It's a story being played out in homes across the country and the world.

Nearly 6,000 people died in the attacks on the World Trade Center and the Pentagon, including people from at least 60 different countries. They were men and women with ordinary lives and loves, irreplaceable to the families and friends left behind.

Shakila Yasmin came to the United States from Bangladesh when she was just 16. Her parents, Sharif Chowdhury and Showkatara Sharif, wanted their children to get a good education. Shakila and her younger brother, Fahim, loved America as soon as they arrived. Shakila was a good student at high school in Arlington, Virginia and then at Virginia Commonwealth University, where she studied information sciences.

A few years ago at a friend's wedding, Shakila Yasmin met a young man, also a Muslim from Bangladesh. His name was Nurul Haque Miah. They fell in love. Her parents approved, and Shakila and Nurul became engaged in the traditional Bangladeshi way. She was welcomed into his family, as her fiancee was embraced by hers. They were married in April 2000 at a traditional Bangladeshi ceremony, attended by the couple's many friends and family members.

Immediately after the wedding, Shakila moved to New York with her husband. Both had jobs at the insurance firm Marsh & McLennan, at the World Trade Center. Nurul worked as an audiovisual director on the 93rd floor of the North Tower. Shakila worked on the computer help desk, on the 97th floor. They had been married for a year and five months on September 11, 2001. Shakila's parents say the couple was very happy, and their home videos seem to say that, too.

Shakila's father was at his office when he heard the World Trade Center had been hit by an airplane. He turned on the television and saw the skyscraper where his daughter worked.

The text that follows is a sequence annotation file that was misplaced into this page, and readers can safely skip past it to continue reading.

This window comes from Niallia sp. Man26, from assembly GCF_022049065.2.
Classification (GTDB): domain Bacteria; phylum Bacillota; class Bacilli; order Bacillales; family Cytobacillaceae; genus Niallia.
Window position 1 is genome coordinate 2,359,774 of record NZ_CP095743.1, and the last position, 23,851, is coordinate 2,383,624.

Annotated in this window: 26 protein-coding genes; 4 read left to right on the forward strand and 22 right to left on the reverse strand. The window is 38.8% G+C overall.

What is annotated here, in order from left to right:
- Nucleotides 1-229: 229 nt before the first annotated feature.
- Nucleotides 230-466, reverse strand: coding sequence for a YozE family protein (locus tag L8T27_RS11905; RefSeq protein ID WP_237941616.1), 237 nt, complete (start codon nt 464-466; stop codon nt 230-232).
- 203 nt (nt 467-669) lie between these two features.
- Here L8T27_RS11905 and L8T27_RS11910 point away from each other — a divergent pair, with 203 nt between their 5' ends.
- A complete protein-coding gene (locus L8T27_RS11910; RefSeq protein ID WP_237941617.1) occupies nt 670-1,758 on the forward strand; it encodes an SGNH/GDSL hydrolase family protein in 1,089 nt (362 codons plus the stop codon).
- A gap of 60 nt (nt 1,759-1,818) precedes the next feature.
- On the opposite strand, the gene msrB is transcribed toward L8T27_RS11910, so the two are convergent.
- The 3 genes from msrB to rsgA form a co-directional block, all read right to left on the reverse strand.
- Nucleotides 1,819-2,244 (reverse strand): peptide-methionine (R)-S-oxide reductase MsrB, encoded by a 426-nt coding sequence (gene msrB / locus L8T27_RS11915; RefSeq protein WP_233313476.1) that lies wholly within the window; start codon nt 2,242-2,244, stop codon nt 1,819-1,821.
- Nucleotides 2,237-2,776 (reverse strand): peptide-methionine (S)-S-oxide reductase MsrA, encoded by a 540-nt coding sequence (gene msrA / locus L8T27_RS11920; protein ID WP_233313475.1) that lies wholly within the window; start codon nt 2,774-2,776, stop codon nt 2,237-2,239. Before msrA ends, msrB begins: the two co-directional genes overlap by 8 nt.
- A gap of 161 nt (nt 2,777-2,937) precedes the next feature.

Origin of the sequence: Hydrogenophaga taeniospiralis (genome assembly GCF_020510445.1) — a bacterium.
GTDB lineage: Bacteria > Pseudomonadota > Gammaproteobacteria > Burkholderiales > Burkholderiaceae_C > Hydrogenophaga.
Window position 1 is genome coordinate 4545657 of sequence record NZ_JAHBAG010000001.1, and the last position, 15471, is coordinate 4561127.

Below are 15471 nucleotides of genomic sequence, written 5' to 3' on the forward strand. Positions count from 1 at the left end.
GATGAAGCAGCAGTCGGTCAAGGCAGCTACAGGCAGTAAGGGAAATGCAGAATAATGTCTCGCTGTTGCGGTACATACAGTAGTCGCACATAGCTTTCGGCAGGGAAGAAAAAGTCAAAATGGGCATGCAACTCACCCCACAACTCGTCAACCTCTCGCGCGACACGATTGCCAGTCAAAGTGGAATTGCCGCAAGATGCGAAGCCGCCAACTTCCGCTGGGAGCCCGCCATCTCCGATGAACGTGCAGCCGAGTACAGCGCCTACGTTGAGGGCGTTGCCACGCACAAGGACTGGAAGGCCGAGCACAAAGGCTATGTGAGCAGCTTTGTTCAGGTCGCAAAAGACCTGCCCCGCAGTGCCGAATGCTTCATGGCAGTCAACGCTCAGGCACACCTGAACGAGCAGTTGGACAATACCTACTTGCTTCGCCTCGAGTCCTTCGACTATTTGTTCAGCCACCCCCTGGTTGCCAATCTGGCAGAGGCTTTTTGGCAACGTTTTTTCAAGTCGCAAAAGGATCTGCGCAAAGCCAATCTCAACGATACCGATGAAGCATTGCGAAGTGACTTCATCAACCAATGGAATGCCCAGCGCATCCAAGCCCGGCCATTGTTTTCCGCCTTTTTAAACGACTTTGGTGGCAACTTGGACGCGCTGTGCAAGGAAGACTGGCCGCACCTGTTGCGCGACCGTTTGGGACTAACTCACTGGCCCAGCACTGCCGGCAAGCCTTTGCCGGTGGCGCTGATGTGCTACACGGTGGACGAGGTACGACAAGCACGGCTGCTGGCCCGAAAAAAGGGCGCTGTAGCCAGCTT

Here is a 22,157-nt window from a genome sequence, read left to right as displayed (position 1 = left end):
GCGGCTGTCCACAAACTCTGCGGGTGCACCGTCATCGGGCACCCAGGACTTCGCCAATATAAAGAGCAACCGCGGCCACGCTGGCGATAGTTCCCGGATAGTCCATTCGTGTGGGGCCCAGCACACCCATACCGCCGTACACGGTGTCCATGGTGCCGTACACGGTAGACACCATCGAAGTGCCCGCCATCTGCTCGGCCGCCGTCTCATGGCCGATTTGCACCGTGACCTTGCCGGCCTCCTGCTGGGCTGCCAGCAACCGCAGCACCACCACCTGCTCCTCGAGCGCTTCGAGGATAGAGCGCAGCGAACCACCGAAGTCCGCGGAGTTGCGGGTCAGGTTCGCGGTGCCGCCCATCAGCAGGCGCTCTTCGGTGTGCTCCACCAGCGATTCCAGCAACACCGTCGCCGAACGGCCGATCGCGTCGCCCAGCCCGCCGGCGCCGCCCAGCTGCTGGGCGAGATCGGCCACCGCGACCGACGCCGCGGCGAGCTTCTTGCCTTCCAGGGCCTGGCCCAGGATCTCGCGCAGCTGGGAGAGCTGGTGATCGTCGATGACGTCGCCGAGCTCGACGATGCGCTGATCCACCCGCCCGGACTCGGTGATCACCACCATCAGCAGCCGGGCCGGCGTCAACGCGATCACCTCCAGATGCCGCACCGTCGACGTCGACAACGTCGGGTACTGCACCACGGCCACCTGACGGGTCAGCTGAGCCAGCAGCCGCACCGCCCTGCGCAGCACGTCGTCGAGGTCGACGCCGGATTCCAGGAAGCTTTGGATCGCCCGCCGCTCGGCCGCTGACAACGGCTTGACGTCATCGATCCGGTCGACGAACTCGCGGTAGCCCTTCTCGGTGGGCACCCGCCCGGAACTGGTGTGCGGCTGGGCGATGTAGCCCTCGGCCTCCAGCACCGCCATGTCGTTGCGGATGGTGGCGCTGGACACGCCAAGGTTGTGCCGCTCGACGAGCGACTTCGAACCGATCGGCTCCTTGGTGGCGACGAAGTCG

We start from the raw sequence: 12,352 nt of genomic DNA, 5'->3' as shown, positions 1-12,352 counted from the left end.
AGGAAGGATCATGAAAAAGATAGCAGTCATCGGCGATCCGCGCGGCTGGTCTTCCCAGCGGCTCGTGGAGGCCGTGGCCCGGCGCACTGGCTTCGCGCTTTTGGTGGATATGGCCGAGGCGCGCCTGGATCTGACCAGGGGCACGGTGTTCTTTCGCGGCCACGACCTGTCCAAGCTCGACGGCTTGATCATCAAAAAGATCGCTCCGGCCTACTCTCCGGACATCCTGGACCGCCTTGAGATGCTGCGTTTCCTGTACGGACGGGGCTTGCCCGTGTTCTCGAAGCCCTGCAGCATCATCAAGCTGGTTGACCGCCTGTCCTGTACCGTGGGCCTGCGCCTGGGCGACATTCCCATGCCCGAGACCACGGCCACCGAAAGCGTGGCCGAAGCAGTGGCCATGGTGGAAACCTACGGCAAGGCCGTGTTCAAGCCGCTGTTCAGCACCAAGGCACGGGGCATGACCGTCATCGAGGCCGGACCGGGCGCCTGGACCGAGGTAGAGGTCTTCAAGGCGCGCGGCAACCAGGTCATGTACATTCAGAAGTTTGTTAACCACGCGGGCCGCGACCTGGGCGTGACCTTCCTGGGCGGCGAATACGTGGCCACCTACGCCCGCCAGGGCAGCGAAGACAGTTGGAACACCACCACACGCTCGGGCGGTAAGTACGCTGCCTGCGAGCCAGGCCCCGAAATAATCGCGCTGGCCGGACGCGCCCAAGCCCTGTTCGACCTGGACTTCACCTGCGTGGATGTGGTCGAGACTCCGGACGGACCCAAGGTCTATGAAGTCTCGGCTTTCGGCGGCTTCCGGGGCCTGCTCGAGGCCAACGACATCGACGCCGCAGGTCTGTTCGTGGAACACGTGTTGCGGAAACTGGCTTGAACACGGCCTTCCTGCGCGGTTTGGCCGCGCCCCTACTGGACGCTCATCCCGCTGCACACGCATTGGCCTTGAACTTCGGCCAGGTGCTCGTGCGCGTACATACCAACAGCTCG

"Smoke was coming out of the building," he says. "I run down to my room and call her and her office phone is not replying. I dial her cell phone. It was not working. Then I dial her residence, her home number. The message was on. I put message, 'Shakila, we are very worried, when you come home, please call us.'"

But no one heard from Shakila Yasmin or her husband that morning, or afterwards. The first airplane hit the North Tower near their offices. Shakila's family hope their loved ones died quickly and without pain.

They want punishment for the terrorists, but not vengeance. The hijackers' brand of Islam is not true Islam, say her father and brother. "War is not the solution," Sharif Chowdhury says. "War destroys civilization. It does not kill the terrorists. But the terrorists should be punished, those who were responsible should be punished. That is our desire."

Shakila's brother Fahim agrees, adding, "I don't know why Islam is mixed with terrorism, because Islam doesn't say to go kill innocent people. And it kind of makes me angry knowing the fact that another Muslim killed another Muslim. They should have known better, they should have known there are other Muslims in that building, there are other innocent people in that building."

In Bangladeshi tradition, mourning and prayer continue for 40 nights. The extended Chowdhury family arrives each evening to pray together for two hours, and to eat. There is nothing else to be done. Shakila and her husband are gone.

Only a few weeks ago, the first weekend in September, her parents and brother visited the couple in New York. They drove out of town, to the country north of the city. They picked apples, the first time they had all seen an apple orchard. It was a beautiful day, and the family was together, and they all imagined there would be many more such days together.

Shakila's brother Fahim says one memory makes him cry. "During her wedding, when she was leaving for New York," he recalled, "she just grabbed on to me, and she cried her eyes out. She was just in tears. That's the only thing that pops up whenever I close my eyes...I was holding her and she was just crying. That's the only time I think I cried that much."

Video, Photos by Craig Fitzpatrick, VOA-TV